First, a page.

In just about 24 months, the world will arrive at the deadline for the UNAIDS "Fast Track" goals for ending the epidemic. The primary fast-track goal for HIV prevention is reduction in new diagnoses from roughly 2,000,000 a year, to less than 500,000. There's no chance this goal will be achieved.

That's the bad news. The good news, such as it is, is that the reasons why the world is going to miss the target are obvious and can be tackled. This year's AVAC Report is dedicated to diagnosing the problem, and proposing actionable solutions.

Table of Contents

Section 1: No Demand Creation, No Impact

Section 2: No Choice, No Prevention

Section 3: No Radical Action, No End

To download AVAC Report 2018, all graphics and an accompanying Px Pulse podcast, click here.

the problem

Today's primary prevention and treatment strategies need approaches to "demand creation".

the risk

The perfect cannot be the enemy of the good.

the path to a solution

Advocates and activists must demand demand creation and refuse to do the work alone.

The future of new and existing biomedical prevention options depends on investment in "demand creation", a term that has been around for a long time and is increasingly becoming a buzzword. The problem with buzzwords is that they can mean everything and nothing.

Demand creation encompasses many things, and always will. But there's a minimum set of pieces that should be considered, if not in place, and often isn't. We think the future depends on defining and doing demand creation right. Download this section from the Report.

the problem

Informed choice is easy to advocate for and hard to implement.

the risk

Embracing informed choice in biomedical prevention is tricky.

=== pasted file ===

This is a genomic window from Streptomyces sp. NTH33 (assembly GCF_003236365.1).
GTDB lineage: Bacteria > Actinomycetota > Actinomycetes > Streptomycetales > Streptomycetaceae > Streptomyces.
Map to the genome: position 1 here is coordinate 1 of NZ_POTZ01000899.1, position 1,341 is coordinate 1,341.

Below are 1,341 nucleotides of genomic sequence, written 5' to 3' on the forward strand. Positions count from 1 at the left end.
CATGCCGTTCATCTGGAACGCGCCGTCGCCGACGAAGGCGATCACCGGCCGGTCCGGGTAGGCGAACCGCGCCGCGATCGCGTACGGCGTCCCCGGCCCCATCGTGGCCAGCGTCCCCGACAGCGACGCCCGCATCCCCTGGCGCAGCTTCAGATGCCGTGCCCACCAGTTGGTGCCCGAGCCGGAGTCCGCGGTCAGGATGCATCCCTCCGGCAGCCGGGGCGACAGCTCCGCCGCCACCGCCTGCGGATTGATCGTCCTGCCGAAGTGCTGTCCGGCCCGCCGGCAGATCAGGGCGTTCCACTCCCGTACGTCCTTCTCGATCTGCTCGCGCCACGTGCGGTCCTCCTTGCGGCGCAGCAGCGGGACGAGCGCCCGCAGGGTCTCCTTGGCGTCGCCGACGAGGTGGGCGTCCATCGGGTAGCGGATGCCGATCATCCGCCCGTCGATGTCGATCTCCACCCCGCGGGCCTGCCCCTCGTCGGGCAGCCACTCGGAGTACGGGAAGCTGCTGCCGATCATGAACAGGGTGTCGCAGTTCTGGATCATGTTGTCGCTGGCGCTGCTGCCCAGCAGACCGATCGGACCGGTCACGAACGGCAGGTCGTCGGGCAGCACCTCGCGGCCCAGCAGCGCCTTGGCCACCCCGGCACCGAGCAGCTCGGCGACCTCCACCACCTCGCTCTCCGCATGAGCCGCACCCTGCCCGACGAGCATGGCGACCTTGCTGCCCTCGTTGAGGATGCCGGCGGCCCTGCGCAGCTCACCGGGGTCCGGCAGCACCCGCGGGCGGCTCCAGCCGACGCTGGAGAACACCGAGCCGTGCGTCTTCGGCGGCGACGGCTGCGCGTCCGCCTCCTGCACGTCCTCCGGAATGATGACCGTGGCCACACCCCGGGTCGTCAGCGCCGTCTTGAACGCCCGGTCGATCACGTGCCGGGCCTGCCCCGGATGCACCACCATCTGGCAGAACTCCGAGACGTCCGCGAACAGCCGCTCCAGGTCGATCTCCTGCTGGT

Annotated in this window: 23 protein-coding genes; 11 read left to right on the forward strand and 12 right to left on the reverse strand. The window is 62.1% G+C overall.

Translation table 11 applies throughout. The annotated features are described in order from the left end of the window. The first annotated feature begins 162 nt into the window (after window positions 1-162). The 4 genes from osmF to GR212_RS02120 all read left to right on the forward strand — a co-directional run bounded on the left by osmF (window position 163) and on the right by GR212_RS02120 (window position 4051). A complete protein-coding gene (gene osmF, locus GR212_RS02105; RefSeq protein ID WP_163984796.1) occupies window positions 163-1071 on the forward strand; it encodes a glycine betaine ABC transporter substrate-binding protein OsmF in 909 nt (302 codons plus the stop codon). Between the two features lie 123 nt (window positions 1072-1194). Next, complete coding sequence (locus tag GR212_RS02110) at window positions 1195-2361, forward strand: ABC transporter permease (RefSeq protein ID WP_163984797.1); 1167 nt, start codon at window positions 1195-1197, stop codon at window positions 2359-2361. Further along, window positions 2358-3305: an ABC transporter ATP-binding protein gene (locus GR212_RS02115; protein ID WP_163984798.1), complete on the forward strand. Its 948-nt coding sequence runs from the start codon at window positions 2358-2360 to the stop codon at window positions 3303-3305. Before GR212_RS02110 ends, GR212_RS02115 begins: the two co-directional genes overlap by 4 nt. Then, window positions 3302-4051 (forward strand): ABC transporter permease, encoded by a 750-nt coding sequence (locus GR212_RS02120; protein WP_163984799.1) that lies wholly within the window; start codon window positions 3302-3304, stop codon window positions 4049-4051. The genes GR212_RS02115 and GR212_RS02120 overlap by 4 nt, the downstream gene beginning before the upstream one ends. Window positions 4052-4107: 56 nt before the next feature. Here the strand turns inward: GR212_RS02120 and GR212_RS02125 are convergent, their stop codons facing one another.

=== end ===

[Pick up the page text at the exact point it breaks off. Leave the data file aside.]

the path to a solution

Identify, cost and adapt best practices in informed choice programming and monitoring from family planning and HIV programs as part of planning for new biomedical tools.

Choice is a dangerous word in public health these days. It's been that way since the Trump administration implemented a vastly expanded version of the Global Gag Rule, restricing foreign NGO recipients of US funding from speaking about, referring or advocating for expanded access to abortion.

At AIDS 2018 in Amsterdam, a range of presentations showed the pernicious effects of this rule: it is causing much-needed services to a close, sowing such confusion about allowable activities that reproductive health coalitions are faltering, and costing women's health and lives, as unsafe abortions and poor outcomes from unplanned pregnancies take their toll. Download this section from the Report.

the problem

There is a primary prevention crisis.

the risk

So much has been accomplished in the fight against AIDS; so much is left to do.

the path to a solution

In the short-term, maximize impact of existing resources by tailoring prevention approaches and packages to specific communities and contexts.

An end to epidemic levels of new HIV infections — a situation that occurs when the rates of new diagnoses is lower than the rate of deaths from AIDS — is possible. Profoundly, achingly possible. It will take a major course correction in approaches to primary HIV prevention, but it can happen — and there are signs that it is already underway. Download this section from the Report.

For the full Report, all graphics and an accompanying Px Pulse podcast, click here.